The Ivinghoe and Pitstone community is mourning mountain adventurer Emlyn Jones, whose funeral took place on Thursday (February 20), writes Dave Sivers.
Much loved in the villages, Emlyn was best known for his part in the team whose joint efforts enabled Sir Edmund Hillary and Sherpa Tenzing Norgay to reach the summit of Mount Everest on May 29 1953.
I interviewed Emlyn in 2003 as the 50th anniversary of Hillary’s expedition loomed, and I was fascinated to see his vast collection of Everest memorabilia, including a copy of John (later Lord) Hunt’s book, The Ascent of Everest, inscribed by the author:
“Emlyn, in admiration and gratitude for all you did, before, during and since – John Hunt,14 January 1954”
Only 11 of the 18-strong team were chosen to make the assault on the summit, and Emlyn was named as first reserve.
But the expedition’s leader, Hunt, recognised his organisational skills and, after the departure of the main party, asked him to assume the role of organising secretary, responsible for the preparatory work to ensure that fresh climbers, clothing, main equipment and food were arranged.
Born in Gower, Swansea in 1915, John Hubert (J H) Emlyn Jones grew up in Llandudno, North Wales. J.M. Archer Thomson, one of the great pioneers of rock climbing in North Wales, was head at the school where Emlyn’s father taught, and Mr Jones Senior had done some climbing himself.
After he ceased serious rock climbing, he still enjoyed going up into the hills and the young Emlyn accompanied him from an early age. Emlyn had been bitten by the outdoors bug. He became a chartered surveyor after leaving school, but regularly climbed in the Alps, and he also went to the Himalayas with H.W.Tilman in 1950 as part of the first British party to gain admission to the hinterland of Nepal.
The invitation to be part of it came one day into Emlyn’s new job with a firm of chartered surveyors, on a six-month trial with a view to a partnership.
He said: “I had to go to my new employers and explain that I had the opportunity to join a Himalayan expedition. They told me that of course I must go, and I actually received my first draft partnership deed on the mountain.”
Emlyn was on the committee of the Alpine Club when the invitation to join Hillary’s party came, and he believed that it was his Alpine and Himalayan experience that led to his involvement with the Everest expedition.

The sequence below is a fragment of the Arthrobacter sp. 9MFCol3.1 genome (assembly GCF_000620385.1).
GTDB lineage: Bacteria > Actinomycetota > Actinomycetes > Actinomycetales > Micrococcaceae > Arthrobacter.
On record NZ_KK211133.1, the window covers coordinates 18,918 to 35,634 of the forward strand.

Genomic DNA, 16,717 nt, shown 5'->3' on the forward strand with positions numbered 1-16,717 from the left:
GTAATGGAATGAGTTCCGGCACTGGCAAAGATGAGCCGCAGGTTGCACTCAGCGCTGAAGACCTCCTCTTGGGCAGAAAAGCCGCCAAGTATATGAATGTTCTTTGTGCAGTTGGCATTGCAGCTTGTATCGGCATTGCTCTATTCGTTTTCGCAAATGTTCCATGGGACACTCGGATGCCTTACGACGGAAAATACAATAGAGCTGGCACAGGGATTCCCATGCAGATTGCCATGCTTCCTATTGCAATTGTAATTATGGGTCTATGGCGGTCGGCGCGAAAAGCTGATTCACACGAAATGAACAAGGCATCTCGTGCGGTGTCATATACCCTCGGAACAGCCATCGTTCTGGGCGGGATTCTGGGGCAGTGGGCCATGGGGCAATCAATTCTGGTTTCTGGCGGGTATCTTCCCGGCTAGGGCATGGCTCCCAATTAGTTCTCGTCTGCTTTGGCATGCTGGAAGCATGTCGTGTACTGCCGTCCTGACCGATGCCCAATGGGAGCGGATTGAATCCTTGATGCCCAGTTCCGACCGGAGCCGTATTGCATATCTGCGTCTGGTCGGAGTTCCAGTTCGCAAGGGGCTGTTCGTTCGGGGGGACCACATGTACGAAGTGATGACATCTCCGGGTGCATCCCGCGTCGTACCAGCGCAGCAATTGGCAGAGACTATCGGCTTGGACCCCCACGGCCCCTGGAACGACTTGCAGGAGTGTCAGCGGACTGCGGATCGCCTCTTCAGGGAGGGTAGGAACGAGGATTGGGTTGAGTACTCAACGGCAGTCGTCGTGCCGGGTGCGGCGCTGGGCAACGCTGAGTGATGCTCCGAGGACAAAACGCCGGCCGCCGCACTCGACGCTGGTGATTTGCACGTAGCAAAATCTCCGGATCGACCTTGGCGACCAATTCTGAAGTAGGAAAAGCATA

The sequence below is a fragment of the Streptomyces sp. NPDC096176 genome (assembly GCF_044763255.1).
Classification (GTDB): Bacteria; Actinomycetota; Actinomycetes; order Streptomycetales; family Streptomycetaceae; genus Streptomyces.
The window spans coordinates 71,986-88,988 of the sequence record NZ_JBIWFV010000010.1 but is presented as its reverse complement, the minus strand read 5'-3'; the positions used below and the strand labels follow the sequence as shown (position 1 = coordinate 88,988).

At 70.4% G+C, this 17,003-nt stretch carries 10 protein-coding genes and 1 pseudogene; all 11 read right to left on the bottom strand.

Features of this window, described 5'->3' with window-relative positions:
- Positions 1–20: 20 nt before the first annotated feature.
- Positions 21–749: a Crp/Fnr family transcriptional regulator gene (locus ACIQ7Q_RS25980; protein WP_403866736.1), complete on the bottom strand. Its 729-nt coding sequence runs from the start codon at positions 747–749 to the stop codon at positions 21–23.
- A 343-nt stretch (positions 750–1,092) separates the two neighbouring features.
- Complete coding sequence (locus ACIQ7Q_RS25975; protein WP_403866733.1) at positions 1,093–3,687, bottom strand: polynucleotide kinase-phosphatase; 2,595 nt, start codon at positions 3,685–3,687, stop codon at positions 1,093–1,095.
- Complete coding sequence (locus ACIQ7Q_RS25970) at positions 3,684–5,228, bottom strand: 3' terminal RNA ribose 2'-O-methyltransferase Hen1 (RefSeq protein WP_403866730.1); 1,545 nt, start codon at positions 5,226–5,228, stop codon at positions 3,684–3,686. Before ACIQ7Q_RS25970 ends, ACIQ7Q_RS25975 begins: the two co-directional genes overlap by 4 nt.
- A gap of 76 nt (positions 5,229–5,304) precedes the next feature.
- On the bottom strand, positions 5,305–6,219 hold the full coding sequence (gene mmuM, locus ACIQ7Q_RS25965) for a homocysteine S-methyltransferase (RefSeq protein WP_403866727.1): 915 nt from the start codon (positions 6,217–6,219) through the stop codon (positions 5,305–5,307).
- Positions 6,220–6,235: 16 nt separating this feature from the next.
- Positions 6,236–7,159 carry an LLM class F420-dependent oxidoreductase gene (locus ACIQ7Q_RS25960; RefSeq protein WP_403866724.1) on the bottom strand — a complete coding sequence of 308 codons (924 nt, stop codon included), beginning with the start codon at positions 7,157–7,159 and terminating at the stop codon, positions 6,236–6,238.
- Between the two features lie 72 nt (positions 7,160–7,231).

Emlyn was thrilled to be part of the 1953 Everest team but in the event, an eminent doctor, Lord Horder, offered his services to vet the shortlist to identify the 10 fittest. Emlyn, “although far from derelict”, was squeezed out by a whisker. But he was named at the top of the reserve list, and nominated to lead a party of reinforcements for a fresh attempt on the peak in October, after the monsoon, should the May assault fail.
“However, John Hunt had the knack of ensuring that all 18 of us were treated as full members of the team, and he found work for all of us.
“I worked out of the office at the Royal Geographic Society in London, making arrangements before the expedition and handling the vast amount of correspondence that poured in from all over the world during the assault.”
Information on progress with the three-month expedition was sketchy – most communiqués were despatched by runner to the British Embassy, from where they were posted on – although one of the climbing party, Times correspondent James Morris, did have a radio link to his paper.
“News that the summit had been gained reached the UK on June 1, but the announcement was published to the world on the 2nd to coincide with The Queen’s Coronation.”
Emlyn’s passion for the outdoors continued for most of his life. He scaled the Eggishorn in the Alps in 1999, at the age of 84.
An Ivinghoe resident since 1961, he was awarded the MBE ‘for conspicuous gallantry’ in 1941, for his army bomb disposal exploits during the war.
In 1986, Emlyn was awarded the CBE for his work as a member of the Lands Tribunal. He was High Sheriff of Buckinghamshire from 1967 to 1968 and has also been a JP.
His other lifelong passion was for music, playing cello with the Aylesbury Orchestra and singing with the Madrigal Society. Emlyn died at home on February 4, 2014 and is survived by his wife Louise, daughter, Eluned and two sons, Tom and William.